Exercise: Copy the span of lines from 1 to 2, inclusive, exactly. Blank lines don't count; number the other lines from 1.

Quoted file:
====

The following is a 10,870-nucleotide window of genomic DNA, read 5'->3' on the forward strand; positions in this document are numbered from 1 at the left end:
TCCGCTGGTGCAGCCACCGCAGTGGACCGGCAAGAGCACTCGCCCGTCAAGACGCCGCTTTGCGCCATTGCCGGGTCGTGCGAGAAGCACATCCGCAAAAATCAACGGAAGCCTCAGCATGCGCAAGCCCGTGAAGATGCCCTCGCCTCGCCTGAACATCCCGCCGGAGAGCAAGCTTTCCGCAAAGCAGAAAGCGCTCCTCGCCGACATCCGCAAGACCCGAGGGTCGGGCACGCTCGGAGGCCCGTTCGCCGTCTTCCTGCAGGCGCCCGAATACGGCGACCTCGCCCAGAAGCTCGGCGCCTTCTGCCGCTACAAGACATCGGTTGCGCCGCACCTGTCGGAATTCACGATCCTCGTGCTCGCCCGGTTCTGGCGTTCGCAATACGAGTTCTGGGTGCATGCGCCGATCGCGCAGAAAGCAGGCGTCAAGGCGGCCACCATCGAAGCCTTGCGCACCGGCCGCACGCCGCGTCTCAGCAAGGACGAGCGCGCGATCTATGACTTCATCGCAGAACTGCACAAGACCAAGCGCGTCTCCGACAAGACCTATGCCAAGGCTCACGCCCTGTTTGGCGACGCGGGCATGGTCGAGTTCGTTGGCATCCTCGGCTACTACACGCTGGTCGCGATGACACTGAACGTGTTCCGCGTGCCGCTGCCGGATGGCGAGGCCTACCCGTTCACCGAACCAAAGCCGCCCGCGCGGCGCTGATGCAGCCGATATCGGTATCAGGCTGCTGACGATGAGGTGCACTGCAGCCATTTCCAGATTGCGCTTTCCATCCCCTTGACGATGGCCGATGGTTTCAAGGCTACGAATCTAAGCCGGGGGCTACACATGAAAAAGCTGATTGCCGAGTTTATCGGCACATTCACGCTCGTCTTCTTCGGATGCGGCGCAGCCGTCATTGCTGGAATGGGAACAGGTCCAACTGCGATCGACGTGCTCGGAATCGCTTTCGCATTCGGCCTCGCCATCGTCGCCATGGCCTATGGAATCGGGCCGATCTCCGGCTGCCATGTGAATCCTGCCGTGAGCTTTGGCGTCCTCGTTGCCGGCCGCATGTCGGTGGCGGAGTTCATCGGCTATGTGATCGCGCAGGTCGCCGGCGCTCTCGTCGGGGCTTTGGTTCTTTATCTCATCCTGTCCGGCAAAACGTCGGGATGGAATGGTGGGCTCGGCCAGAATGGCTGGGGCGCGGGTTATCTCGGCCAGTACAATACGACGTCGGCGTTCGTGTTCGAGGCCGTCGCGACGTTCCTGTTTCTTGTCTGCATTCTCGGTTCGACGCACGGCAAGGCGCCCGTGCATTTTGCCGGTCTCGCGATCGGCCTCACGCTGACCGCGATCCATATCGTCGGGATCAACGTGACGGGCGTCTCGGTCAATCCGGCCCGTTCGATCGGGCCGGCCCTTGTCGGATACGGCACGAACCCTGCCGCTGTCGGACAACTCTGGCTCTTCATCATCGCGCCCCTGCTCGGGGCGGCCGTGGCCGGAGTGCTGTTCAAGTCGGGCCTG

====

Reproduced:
The following is a 10,870-nucleotide window of genomic DNA, read 5'->3' on the forward strand; positions in this document are numbered from 1 at the left end:
TCCGCTGGTGCAGCCACCGCAGTGGACCGGCAAGAGCACTCGCCCGTCAAGACGCCGCTTTGCGCCATTGCCGGGTCGTGCGAGAAGCACATCCGCAAAAATCAACGGAAGCCTCAGCATGCGCAAGCCCGTGAAGATGCCCTCGCCTCGCCTGAACATCCCGCCGGAGAGCAAGCTTTCCGCAAAGCAGAAAGCGCTCCTCGCCGACATCCGCAAGACCCGAGGGTCGGGCACGCTCGGAGGCCCGTTCGCCGTCTTCCTGCAGGCGCCCGAATACGGCGACCTCGCCCAGAAGCTCGGCGCCTTCTGCCGCTACAAGACATCGGTTGCGCCGCACCTGTCGGAATTCACGATCCTCGTGCTCGCCCGGTTCTGGCGTTCGCAATACGAGTTCTGGGTGCATGCGCCGATCGCGCAGAAAGCAGGCGTCAAGGCGGCCACCATCGAAGCCTTGCGCACCGGCCGCACGCCGCGTCTCAGCAAGGACGAGCGCGCGATCTATGACTTCATCGCAGAACTGCACAAGACCAAGCGCGTCTCCGACAAGACCTATGCCAAGGCTCACGCCCTGTTTGGCGACGCGGGCATGGTCGAGTTCGTTGGCATCCTCGGCTACTACACGCTGGTCGCGATGACACTGAACGTGTTCCGCGTGCCGCTGCCGGATGGCGAGGCCTACCCGTTCACCGAACCAAAGCCGCCCGCGCGGCGCTGATGCAGCCGATATCGGTATCAGGCTGCTGACGATGAGGTGCACTGCAGCCATTTCCAGATTGCGCTTTCCATCCCCTTGACGATGGCCGATGGTTTCAAGGCTACGAATCTAAGCCGGGGGCTACACATGAAAAAGCTGATTGCCGAGTTTATCGGCACATTCACGCTCGTCTTCTTCGGATGCGGCGCAGCCGTCATTGCTGGAATGGGAACAGGTCCAACTGCGATCGACGTGCTCGGAATCGCTTTCGCATTCGGCCTCGCCATCGTCGCCATGGCCTATGGAATCGGGCCGATCTCCGGCTGCCATGTGAATCCTGCCGTGAGCTTTGGCGTCCTCGTTGCCGGCCGCATGTCGGTGGCGGAGTTCATCGGCTATGTGATCGCGCAGGTCGCCGGCGCTCTCGTCGGGGCTTTGGTTCTTTATCTCATCCTGTCCGGCAAAACGTCGGGATGGAATGGTGGGCTCGGCCAGAATGGCTGGGGCGCGGGTTATCTCGGCCAGTACAATACGACGTCGGCGTTCGTGTTCGAGGCCGTCGCGACGTTCCTGTTTCTTGTCTGCATTCTCGGTTCGACGCACGGCAAGGCGCCCGTGCATTTTGCCGGTCTCGCGATCGGCCTCACGCTGACCGCGATCCATATCGTCGGGATCAACGTGACGGGCGTCTCGGTCAATCCGGCCCGTTCGATCGGGCCGGCCCTTGTCGGATACGGCACGAACCCTGCCGCTGTCGGACAACTCTGGCTCTTCATCATCGCGCCCCTGCTCGGGGCGGCCGTGGCCGGAGTGCTGTTCAAGTCGGGCCTG